Lastly, provisioning the amount of refund checks that were requested for this recall was a huge strain on the client’s internal accounting department. Premiere Response is able to manage fulfillment, particularly related to recalls. Our infrastructure allows us to process large refund and/or coupon files. Had the client opted for fulfillment support the cost would have been less than the cost to staff live agents to field the “where’s my refund” calls in the later weeks of the program.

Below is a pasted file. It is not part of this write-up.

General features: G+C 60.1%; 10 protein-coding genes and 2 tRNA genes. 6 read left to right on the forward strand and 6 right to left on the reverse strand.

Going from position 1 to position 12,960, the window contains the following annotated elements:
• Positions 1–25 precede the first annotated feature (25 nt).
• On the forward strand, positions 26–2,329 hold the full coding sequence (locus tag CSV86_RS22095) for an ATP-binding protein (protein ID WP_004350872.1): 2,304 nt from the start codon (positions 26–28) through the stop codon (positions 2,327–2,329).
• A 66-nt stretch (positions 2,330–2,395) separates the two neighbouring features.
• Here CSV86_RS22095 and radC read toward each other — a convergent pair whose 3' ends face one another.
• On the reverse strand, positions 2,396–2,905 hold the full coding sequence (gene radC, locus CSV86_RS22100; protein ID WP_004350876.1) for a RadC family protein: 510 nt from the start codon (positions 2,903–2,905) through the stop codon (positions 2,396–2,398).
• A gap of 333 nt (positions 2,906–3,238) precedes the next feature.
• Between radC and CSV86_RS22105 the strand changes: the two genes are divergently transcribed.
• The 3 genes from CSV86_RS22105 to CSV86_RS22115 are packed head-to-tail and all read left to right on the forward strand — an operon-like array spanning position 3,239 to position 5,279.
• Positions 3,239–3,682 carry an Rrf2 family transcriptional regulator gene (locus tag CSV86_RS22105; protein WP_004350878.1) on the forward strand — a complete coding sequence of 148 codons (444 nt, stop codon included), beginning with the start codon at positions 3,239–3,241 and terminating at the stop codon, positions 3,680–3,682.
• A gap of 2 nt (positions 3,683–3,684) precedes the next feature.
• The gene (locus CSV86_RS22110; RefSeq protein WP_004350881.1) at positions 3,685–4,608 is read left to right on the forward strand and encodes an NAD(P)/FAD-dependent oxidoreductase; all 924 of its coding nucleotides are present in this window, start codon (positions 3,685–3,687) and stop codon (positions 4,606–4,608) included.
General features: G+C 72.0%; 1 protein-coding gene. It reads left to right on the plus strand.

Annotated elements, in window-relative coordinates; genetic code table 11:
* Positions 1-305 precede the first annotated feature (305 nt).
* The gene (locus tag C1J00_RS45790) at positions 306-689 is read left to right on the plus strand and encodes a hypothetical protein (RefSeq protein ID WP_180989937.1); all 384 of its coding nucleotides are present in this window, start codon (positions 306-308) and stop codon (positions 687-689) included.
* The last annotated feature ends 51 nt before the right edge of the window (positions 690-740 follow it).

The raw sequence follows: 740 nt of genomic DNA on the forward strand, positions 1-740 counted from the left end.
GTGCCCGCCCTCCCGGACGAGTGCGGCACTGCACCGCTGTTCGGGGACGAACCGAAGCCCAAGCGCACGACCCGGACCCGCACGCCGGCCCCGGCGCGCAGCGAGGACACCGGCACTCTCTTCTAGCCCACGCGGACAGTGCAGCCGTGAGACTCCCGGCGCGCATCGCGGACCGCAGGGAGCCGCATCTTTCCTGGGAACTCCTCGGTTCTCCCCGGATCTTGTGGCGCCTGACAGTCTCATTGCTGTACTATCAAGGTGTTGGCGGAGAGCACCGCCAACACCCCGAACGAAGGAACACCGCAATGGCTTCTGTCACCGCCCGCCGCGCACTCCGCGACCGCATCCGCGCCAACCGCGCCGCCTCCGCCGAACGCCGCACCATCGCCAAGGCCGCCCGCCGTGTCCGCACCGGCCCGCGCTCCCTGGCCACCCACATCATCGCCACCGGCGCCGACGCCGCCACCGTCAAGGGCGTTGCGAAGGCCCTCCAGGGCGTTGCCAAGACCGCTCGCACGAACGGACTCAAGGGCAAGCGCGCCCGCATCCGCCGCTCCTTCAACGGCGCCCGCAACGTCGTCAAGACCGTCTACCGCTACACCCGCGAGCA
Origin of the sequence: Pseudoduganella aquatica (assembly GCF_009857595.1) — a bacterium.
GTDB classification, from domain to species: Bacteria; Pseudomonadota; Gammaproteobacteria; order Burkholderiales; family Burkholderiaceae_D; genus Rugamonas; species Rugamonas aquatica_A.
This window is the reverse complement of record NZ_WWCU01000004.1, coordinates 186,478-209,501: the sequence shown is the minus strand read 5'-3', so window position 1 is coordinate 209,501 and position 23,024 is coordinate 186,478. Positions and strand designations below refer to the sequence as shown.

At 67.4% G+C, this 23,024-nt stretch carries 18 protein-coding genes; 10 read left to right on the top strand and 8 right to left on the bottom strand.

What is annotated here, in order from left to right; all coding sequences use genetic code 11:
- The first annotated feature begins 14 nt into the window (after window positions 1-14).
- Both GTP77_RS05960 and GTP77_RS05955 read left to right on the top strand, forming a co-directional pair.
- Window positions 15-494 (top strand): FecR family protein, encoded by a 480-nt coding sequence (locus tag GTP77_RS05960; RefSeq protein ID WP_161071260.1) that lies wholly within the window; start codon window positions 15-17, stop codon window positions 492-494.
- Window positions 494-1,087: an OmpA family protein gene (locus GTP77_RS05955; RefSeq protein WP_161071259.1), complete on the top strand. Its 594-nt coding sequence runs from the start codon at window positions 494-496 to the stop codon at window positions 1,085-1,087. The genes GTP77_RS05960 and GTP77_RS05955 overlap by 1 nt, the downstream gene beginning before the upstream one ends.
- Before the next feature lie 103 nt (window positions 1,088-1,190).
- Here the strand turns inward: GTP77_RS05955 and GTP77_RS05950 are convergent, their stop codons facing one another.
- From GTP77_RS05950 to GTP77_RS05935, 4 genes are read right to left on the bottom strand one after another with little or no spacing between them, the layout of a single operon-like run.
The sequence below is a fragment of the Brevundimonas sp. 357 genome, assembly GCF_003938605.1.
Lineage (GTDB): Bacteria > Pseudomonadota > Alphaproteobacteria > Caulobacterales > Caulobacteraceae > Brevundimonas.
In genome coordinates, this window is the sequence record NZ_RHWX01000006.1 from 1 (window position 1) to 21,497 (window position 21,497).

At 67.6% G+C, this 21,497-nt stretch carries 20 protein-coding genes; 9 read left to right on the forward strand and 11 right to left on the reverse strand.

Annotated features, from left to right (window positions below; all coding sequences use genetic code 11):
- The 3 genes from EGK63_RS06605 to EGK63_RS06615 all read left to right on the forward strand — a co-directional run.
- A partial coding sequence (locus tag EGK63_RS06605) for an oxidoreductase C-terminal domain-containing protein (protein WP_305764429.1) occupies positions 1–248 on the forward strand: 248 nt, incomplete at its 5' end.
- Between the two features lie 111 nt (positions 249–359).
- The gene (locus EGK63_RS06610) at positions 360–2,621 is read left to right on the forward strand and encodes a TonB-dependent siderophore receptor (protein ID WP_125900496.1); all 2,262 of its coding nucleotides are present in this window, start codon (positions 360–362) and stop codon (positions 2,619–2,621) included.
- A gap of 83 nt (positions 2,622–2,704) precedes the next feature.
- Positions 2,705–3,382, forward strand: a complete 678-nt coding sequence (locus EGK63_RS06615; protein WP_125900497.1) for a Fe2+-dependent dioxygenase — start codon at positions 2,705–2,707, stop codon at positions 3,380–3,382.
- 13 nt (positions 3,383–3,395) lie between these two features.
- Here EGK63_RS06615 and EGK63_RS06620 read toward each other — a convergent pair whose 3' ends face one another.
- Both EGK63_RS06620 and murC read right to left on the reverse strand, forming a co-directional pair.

Premiere Response kept a common theme in responding to the needs of this crisis. The strong focus on People, Process and Technology proved to be a successful mantra for handling this crisis and demonstrating that customer service via any contact method is the core competency of Premiere Response.